This boosts performance, but the resulting sound is often smoother or more nasally-sounding. With all the twists and turns the air has to take to come out the other side, a turbocharger is something that’ll dial down the aggression of your truck, not pump it up.

Still, if what you’re looking for is something different, this’ll get you there.


Installing new headers is a good way to make your truck sound cleaner, but not louder. What this actually does for your vehicle is mainly seen in terms of performance; a header replaces the exhaust manifold, smoothing out the flow of hot gasses from the engine.

In fact, a new set of headers might even give you more horsepower.

If you only want your truck to sound different enough to turn heads, then this could be a good way to go.

But if you don’t care about performance and only want to increase the decibel levels, then this one can be skipped even if someone you know swears by it.

Combining Mods

Remember, you don’t have to do just one modification to your truck to make it louder. Any one of these things could get people talking about your truck, but the beauty of a truck having so many moving parts is that you can do multiple things at once.

If you want to change the sound profile completely, you can easily do so.

If one mod on its own doesn’t quite do it for you, then you can add more. If a mod is too much, then you can change it out and go for a different one, or try a different combination that fits your style better.

How to Make Your Truck Louder

Cheap or Free Ways to Make your Truck Louder

Exhaust Pipe Size

The bigger the exhaust pipes, the more airflow you’ll get. Admittedly you’re not going to get much in terms of changes to the overall sound from switching out the pipes alone, but a small change is better than none at all.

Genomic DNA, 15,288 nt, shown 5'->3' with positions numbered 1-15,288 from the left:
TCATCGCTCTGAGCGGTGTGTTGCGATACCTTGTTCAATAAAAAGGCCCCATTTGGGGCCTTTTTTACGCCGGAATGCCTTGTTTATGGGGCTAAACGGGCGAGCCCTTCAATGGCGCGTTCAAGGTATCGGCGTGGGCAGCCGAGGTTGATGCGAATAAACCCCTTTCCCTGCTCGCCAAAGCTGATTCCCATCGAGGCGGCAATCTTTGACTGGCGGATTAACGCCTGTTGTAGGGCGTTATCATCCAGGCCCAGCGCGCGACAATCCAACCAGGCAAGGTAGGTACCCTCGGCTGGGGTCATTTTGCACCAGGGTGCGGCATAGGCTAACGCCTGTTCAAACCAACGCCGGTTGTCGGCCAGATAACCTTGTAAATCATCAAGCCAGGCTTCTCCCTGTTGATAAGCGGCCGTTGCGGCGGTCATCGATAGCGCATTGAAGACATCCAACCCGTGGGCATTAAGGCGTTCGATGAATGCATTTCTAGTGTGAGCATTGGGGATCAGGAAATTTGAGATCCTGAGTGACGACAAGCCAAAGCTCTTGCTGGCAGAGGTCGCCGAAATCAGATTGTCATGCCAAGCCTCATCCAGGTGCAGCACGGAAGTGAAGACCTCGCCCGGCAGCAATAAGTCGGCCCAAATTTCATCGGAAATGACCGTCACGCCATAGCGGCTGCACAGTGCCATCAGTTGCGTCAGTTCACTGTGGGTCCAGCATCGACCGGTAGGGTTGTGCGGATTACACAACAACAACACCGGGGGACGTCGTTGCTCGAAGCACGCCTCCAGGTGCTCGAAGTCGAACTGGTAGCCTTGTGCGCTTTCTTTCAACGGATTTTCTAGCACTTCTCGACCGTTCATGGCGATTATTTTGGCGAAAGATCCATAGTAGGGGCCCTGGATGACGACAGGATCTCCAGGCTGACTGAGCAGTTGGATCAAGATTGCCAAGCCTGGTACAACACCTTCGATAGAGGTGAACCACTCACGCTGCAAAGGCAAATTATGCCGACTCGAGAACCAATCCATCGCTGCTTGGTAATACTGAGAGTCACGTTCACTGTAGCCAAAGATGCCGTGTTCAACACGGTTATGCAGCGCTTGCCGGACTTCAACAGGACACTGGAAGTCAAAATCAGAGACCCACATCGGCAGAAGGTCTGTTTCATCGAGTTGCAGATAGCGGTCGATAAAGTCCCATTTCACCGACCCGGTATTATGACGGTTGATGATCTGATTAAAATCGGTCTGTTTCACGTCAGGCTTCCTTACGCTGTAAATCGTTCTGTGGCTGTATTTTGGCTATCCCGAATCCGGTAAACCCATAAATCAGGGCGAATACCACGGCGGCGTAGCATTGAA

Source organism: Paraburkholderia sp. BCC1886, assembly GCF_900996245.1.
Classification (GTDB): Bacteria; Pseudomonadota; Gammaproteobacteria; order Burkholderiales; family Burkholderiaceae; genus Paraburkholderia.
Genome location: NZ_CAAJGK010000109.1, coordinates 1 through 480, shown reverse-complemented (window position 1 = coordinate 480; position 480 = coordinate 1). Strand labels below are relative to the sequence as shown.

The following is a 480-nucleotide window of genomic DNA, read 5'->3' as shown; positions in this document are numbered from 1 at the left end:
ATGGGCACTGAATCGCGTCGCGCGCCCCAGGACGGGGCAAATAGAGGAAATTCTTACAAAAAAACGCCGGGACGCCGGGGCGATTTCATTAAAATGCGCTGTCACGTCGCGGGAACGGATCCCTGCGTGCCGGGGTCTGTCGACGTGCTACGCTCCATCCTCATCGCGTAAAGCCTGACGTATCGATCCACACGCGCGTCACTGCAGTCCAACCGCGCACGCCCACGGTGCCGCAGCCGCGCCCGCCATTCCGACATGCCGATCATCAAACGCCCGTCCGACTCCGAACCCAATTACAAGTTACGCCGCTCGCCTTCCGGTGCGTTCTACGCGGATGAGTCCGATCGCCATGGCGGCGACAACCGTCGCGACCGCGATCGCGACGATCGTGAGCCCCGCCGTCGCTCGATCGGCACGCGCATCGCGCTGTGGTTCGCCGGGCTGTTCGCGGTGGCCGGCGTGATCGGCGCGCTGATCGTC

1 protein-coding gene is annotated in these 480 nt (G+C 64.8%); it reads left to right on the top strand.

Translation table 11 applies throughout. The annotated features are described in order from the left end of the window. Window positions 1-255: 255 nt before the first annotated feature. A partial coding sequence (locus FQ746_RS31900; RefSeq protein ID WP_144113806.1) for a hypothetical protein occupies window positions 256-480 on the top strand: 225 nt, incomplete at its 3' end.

On top of that, you’ll also be improving the general performance and horsepower of the truck itself.

Drilling Holes in Muffler

Before you start taking a power drill to your truck’s exhaust system to beef up the way it sounds, you need to know how to do it correctly.

And while it’s usually safe enough to drill into the muffler directly, here are some things you’ll need to know before you get started.

1.    Use a ⅜ inch drill bit

A smaller drill bit allows you to drill more holes later on if you want to get an even louder sound.

2.    Only drill into the bottom of the muffler

If you drill into the top, you’ll be at risk for water pooling at the bottom.

3.    Set the drill speed to “slow”

You want to stop when the drill punches through the outer shell of the muffler, not drill a hole through the whole thing.

Dual Exhaust

There are a few different kinds of dual exhaust systems. Dual rear exhaust is the simplest, as it’s the same design as a single exhaust pipe but with a second one crammed next to it, and it’s seen most often on sports cars.

Opposite dual exhaust has two separate pipes that wrap around the wheels on either side, while dual side exhaust has both pipes going out one side.